What’s next after the lockdown?

Okay, so we have all been clamouring for the government to lock up Nigeria and curtail the movement of people. This in the hope, seriously, that it will reduce the rate of infection, reduce the number of people who transmit the disease and so help us all to battle the corona virus. The government heard the call and listened.

A little late but it is better late than never. And yes, it will help but like everything in medicine, there is a side effect.

Total lockdown may be possible only in the cities and towns where infrastructure exists. It may work in houses and flats in the suburb, where social distancing can be practised. A different approach at containment may be necessary in the slums and poverty stricken areas including rural areas and our villages. For now, how can we readjust and restructure the lockdown to fit our own society and culture.

What is next for us after the lockdown?

How can we make it palatable for the poor, the homeless and downtrodden? How do you lock up people without a reasonable social support system? How will they feed and even simply cope without the basic living essentials like electricity, water and good sanitation?

The government should work with its various agencies to reduce the burden on the people. Rents, mortgage payments, debts and bills should be postponed till the end of this lockdown. Landlords should not evict anyone at this crucial period.

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The electricity supply companies and the water boards should be readily available to provide for the people either at reduced, reasonable costs or free. Someone should talk to the DISCOS or whoever is responsible for provision of electricity in Nigeria. This is not the time to cut off supply as it can easily create tension and lead to anarchy. This is not the time to ask people to stay indoors and sweat to death along with hunger. It will also defeat the purpose of the lockdown.

What about money and food?

We have some suggestions for different states and local governments including the FCT. Identify at risk population in the IDP camps and slums or poor areas for support. We can ask our churches and mosques to assist in the distribution of food to the people in their local areas. Simply deliver the food packaged to the churches and mosques for onward distribution in each area. The religious places are often widespread and easily accessible to the local population.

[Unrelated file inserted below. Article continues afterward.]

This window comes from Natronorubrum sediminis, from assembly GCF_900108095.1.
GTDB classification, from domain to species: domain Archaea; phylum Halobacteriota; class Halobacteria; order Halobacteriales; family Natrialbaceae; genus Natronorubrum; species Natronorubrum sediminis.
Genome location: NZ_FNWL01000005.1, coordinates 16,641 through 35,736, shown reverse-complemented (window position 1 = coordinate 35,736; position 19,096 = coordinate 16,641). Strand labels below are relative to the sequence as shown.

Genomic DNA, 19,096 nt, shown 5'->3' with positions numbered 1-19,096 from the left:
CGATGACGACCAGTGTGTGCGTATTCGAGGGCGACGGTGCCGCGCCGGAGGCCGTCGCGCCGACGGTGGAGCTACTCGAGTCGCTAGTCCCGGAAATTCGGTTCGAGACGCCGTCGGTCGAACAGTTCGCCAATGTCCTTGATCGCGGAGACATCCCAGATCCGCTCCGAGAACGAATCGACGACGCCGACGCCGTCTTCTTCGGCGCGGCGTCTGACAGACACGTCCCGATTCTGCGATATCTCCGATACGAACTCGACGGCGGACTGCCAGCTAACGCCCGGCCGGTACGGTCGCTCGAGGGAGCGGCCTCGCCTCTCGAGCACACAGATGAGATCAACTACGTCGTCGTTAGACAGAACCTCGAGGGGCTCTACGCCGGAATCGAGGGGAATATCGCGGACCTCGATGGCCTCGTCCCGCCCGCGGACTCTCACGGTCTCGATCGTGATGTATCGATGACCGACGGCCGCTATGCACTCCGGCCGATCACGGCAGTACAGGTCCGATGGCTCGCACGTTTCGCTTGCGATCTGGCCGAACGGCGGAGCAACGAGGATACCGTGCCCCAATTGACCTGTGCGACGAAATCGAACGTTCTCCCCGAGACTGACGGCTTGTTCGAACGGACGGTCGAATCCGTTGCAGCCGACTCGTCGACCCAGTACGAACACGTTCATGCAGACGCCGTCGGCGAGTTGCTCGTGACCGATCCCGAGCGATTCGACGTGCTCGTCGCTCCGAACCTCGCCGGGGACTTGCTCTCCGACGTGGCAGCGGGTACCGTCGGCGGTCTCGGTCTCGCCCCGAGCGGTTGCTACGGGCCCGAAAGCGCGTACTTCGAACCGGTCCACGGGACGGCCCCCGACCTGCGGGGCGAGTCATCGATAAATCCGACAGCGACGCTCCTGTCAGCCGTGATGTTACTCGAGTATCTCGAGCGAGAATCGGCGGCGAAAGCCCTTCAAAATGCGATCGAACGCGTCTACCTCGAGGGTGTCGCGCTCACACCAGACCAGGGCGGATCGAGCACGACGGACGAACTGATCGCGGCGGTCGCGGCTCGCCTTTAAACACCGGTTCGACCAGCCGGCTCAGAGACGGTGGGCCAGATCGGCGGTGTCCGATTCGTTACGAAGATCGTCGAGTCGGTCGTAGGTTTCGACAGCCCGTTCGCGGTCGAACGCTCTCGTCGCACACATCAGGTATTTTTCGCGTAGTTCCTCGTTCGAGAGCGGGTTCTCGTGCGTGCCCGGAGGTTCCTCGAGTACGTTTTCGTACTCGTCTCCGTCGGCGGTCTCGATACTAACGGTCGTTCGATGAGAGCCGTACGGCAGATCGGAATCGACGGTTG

People need food.

Money is a bit more difficult but as suggested in some posts, the government can assist with cash disbursements as necessary through local means or via banks. It is possible to work out logistics suitable and applicable to Nigeria.

In Lagos, money is being distributed along with food materials. This has its own issues but remains a step in the right direction. The optics and logistics has not been well thought out but things should be straightened out in time.

In America, the government will be sending out cheques to Americans to help them survive this critical period. Other welfare packages are being designed in different other environments.

One more issue

Perhaps the most important issue is the preparedness of the medical and healthcare work force. Are we ready? Are you ready? Are the hospitals prepared for the number of possible cases of sick individuals that may troop to the hospitals looking for help?

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Are the doctors and nurses, laboratory scientists and pharmacists ready? Do we have enough people on board, trained and ready to help? We will not have enough doctors and nurses if there is a deluge of patients. Remember we have a chronic shortage of critical healthcare personnel at the best of times.

How do we protect the doctors and nurses? Do we have enough personal protection equipment, gloves and masks for frontline staff? Do we have enough hospital beds and equipment including drugs, fluids and even medical oxygen? At least, let us try to save those we can save. Some will die, obviously.

We will not have enough mortuaries and mortuary attendants if what is happening in Spain, Italy and the USA is anything to envisage. We will need the army to provide support and assistance as may be necessary.

What are we going to do with the dead who are still able to pass on the infection if not handled properly? Do we have crematoriums? Are they working? In Italy, they can only cremate 24 bodies a day apparently even though more than 500 people die each day!

God help us!

NB : We will need the creative spirits, entrepreneurs manufacturers and industrialists in ABA and Onitsha to help us.

What can you make?

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